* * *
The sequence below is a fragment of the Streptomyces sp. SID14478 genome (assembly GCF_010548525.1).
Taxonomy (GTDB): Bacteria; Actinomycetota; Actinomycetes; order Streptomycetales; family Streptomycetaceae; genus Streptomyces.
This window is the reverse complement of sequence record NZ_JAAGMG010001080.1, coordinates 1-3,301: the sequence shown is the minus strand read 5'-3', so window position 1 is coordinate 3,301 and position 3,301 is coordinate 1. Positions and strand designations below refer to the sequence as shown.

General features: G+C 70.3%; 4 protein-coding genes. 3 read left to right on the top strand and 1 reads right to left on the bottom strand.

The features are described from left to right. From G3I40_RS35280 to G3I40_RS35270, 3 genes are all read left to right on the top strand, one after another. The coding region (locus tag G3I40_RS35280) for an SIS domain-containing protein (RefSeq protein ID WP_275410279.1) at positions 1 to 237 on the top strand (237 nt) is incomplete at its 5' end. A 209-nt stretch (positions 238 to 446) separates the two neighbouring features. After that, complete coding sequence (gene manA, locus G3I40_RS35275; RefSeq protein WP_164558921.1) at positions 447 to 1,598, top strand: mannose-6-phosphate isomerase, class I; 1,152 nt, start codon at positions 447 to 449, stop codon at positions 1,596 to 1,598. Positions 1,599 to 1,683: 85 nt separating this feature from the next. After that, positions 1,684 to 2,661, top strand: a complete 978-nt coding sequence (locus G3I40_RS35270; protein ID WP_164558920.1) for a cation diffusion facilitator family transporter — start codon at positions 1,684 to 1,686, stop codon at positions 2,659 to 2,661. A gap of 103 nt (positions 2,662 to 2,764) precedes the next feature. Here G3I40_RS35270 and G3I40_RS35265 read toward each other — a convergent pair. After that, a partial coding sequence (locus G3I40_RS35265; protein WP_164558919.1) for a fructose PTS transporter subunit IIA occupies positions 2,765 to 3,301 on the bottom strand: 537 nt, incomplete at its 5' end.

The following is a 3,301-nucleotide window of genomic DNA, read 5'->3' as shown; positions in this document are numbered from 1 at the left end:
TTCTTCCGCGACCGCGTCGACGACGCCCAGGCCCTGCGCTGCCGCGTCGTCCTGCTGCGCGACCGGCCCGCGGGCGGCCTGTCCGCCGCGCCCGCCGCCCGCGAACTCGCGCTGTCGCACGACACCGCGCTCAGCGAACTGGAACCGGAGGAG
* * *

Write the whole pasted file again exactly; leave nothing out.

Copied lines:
The sequence below is a fragment of the Streptomyces sp. SID14478 genome (assembly GCF_010548525.1).
Taxonomy (GTDB): Bacteria; Actinomycetota; Actinomycetes; order Streptomycetales; family Streptomycetaceae; genus Streptomyces.
This window is the reverse complement of sequence record NZ_JAAGMG010001080.1, coordinates 1-3,301: the sequence shown is the minus strand read 5'-3', so window position 1 is coordinate 3,301 and position 3,301 is coordinate 1. Positions and strand designations below refer to the sequence as shown.

General features: G+C 70.3%; 4 protein-coding genes. 3 read left to right on the top strand and 1 reads right to left on the bottom strand.

The features are described from left to right. From G3I40_RS35280 to G3I40_RS35270, 3 genes are all read left to right on the top strand, one after another. The coding region (locus tag G3I40_RS35280) for an SIS domain-containing protein (RefSeq protein ID WP_275410279.1) at positions 1 to 237 on the top strand (237 nt) is incomplete at its 5' end. A 209-nt stretch (positions 238 to 446) separates the two neighbouring features. After that, complete coding sequence (gene manA, locus G3I40_RS35275; RefSeq protein WP_164558921.1) at positions 447 to 1,598, top strand: mannose-6-phosphate isomerase, class I; 1,152 nt, start codon at positions 447 to 449, stop codon at positions 1,596 to 1,598. Positions 1,599 to 1,683: 85 nt separating this feature from the next. After that, positions 1,684 to 2,661, top strand: a complete 978-nt coding sequence (locus G3I40_RS35270; protein ID WP_164558920.1) for a cation diffusion facilitator family transporter — start codon at positions 1,684 to 1,686, stop codon at positions 2,659 to 2,661. A gap of 103 nt (positions 2,662 to 2,764) precedes the next feature. Here G3I40_RS35270 and G3I40_RS35265 read toward each other — a convergent pair. After that, a partial coding sequence (locus G3I40_RS35265; protein WP_164558919.1) for a fructose PTS transporter subunit IIA occupies positions 2,765 to 3,301 on the bottom strand: 537 nt, incomplete at its 5' end.

The following is a 3,301-nucleotide window of genomic DNA, read 5'->3' as shown; positions in this document are numbered from 1 at the left end:
TTCTTCCGCGACCGCGTCGACGACGCCCAGGCCCTGCGCTGCCGCGTCGTCCTGCTGCGCGACCGGCCCGCGGGCGGCCTGTCCGCCGCGCCCGCCGCCCGCGAACTCGCGCTGTCGCACGACACCGCGCTCAGCGAACTGGAACCGGAGGAG